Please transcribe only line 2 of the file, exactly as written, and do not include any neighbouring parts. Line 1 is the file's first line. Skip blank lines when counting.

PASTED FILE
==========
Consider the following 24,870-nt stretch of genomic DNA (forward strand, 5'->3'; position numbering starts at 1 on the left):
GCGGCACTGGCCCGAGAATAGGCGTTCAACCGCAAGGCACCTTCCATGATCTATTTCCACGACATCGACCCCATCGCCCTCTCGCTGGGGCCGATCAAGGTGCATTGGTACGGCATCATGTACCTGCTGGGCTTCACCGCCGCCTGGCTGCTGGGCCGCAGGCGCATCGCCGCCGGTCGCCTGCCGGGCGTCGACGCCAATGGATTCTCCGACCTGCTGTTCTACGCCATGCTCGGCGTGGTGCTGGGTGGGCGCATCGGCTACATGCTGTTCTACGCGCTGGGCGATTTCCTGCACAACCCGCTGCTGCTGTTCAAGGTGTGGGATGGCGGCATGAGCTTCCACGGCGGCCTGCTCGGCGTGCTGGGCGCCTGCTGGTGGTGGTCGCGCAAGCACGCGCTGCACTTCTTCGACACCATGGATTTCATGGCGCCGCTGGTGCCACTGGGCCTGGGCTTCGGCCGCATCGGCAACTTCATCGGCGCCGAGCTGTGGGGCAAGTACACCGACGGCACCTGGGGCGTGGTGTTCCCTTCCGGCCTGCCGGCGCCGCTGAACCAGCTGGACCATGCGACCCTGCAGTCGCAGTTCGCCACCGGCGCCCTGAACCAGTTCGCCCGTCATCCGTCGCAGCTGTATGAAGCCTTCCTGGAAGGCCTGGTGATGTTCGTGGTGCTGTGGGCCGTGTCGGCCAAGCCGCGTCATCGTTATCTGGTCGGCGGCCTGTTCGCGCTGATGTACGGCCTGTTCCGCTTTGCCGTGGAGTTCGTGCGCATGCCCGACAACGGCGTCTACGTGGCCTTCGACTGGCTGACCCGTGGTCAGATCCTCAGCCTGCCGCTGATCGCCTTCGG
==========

GCGGCACTGGCCCGAGAATAGGCGTTCAACCGCAAGGCACCTTCCATGATCTATTTCCACGACATCGACCCCATCGCCCTCTCGCTGGGGCCGATCAAGGTGCATTGGTACGGCATCATGTACCTGCTGGGCTTCACCGCCGCCTGGCTGCTGGGCCGCAGGCGCATCGCCGCCGGTCGCCTGCCGGGCGTCGACGCCAATGGATTCTCCGACCTGCTGTTCTACGCCATGCTCGGCGTGGTGCTGGGTGGGCGCATCGGCTACATGCTGTTCTACGCGCTGGGCGATTTCCTGCACAACCCGCTGCTGCTGTTCAAGGTGTGGGATGGCGGCATGAGCTTCCACGGCGGCCTGCTCGGCGTGCTGGGCGCCTGCTGGTGGTGGTCGCGCAAGCACGCGCTGCACTTCTTCGACACCATGGATTTCATGGCGCCGCTGGTGCCACTGGGCCTGGGCTTCGGCCGCATCGGCAACTTCATCGGCGCCGAGCTGTGGGGCAAGTACACCGACGGCACCTGGGGCGTGGTGTTCCCTTCCGGCCTGCCGGCGCCGCTGAACCAGCTGGACCATGCGACCCTGCAGTCGCAGTTCGCCACCGGCGCCCTGAACCAGTTCGCCCGTCATCCGTCGCAGCTGTATGAAGCCTTCCTGGAAGGCCTGGTGATGTTCGTGGTGCTGTGGGCCGTGTCGGCCAAGCCGCGTCATCGTTATCTGGTCGGCGGCCTGTTCGCGCTGATGTACGGCCTGTTCCGCTTTGCCGTGGAGTTCGTGCGCATGCCCGACAACGGCGTCTACGTGGCCTTCGACTGGCTGACCCGTGGTCAGATCCTCAGCCTGCCGCTGATCGCCTTCGG